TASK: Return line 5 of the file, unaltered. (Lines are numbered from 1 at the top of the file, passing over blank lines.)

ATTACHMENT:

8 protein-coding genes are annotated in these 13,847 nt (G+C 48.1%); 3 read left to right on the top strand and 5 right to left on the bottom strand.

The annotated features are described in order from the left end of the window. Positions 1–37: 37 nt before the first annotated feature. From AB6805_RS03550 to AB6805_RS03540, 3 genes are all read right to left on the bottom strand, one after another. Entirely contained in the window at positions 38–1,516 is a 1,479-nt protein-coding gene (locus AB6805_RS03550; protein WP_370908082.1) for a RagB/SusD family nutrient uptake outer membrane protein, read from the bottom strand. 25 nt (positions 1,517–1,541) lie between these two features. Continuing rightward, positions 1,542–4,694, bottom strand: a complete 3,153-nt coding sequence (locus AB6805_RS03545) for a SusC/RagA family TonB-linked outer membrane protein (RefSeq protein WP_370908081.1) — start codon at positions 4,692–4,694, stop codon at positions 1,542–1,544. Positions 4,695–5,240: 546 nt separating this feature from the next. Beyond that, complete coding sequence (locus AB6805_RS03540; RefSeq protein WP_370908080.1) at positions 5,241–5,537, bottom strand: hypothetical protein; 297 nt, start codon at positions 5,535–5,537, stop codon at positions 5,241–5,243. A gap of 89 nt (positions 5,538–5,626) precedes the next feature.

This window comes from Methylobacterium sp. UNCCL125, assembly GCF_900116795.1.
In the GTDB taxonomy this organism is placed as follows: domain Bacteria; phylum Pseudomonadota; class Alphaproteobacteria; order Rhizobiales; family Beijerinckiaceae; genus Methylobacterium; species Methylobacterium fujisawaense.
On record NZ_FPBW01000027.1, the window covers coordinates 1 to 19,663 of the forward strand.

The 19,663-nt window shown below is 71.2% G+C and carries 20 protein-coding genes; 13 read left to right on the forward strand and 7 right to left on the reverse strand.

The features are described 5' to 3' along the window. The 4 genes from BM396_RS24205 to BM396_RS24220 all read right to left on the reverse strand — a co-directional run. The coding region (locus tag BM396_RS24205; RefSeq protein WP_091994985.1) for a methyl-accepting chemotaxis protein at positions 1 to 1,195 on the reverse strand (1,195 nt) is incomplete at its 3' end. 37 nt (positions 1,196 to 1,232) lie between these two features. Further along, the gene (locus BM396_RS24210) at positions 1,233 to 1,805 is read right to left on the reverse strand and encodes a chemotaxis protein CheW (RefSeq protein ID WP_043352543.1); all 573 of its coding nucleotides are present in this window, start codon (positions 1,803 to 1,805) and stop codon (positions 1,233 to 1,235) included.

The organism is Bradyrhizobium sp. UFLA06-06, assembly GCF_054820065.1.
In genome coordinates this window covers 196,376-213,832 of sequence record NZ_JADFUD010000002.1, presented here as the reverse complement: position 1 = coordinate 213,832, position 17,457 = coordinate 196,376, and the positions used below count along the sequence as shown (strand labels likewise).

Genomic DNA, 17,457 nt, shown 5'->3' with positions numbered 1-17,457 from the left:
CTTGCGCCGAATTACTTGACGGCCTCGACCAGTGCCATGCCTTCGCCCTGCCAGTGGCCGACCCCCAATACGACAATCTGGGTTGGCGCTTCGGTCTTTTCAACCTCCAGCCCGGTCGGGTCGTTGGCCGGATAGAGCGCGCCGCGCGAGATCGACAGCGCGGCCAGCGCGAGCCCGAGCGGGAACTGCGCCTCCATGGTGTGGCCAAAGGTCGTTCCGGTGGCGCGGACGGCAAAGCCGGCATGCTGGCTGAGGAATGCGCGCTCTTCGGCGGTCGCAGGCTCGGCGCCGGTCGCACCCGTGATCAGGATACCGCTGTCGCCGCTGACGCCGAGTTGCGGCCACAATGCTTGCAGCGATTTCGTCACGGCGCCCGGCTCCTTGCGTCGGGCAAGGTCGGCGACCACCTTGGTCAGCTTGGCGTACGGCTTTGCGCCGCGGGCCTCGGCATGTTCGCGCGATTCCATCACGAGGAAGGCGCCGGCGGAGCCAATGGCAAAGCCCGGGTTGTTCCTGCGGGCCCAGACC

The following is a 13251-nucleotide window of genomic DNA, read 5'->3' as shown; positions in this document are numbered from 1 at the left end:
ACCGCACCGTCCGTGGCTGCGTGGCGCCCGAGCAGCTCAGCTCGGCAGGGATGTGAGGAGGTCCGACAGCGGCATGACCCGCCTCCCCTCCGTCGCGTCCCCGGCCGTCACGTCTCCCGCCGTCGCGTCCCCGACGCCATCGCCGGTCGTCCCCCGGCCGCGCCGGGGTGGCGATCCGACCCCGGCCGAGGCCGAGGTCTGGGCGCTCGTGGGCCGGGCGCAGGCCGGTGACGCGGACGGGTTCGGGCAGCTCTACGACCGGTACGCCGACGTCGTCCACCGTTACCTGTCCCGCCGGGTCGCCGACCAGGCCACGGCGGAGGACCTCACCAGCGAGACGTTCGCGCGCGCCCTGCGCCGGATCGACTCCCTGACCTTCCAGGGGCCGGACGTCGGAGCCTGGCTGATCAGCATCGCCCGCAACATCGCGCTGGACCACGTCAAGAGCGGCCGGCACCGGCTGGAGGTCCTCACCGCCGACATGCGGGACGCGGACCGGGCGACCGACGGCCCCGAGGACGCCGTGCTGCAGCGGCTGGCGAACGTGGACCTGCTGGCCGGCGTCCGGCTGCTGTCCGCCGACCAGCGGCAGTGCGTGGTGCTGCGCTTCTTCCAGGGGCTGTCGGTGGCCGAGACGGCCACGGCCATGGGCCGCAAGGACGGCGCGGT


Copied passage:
On record NZ_FPBW01000027.1, the window covers coordinates 1 to 19,663 of the forward strand.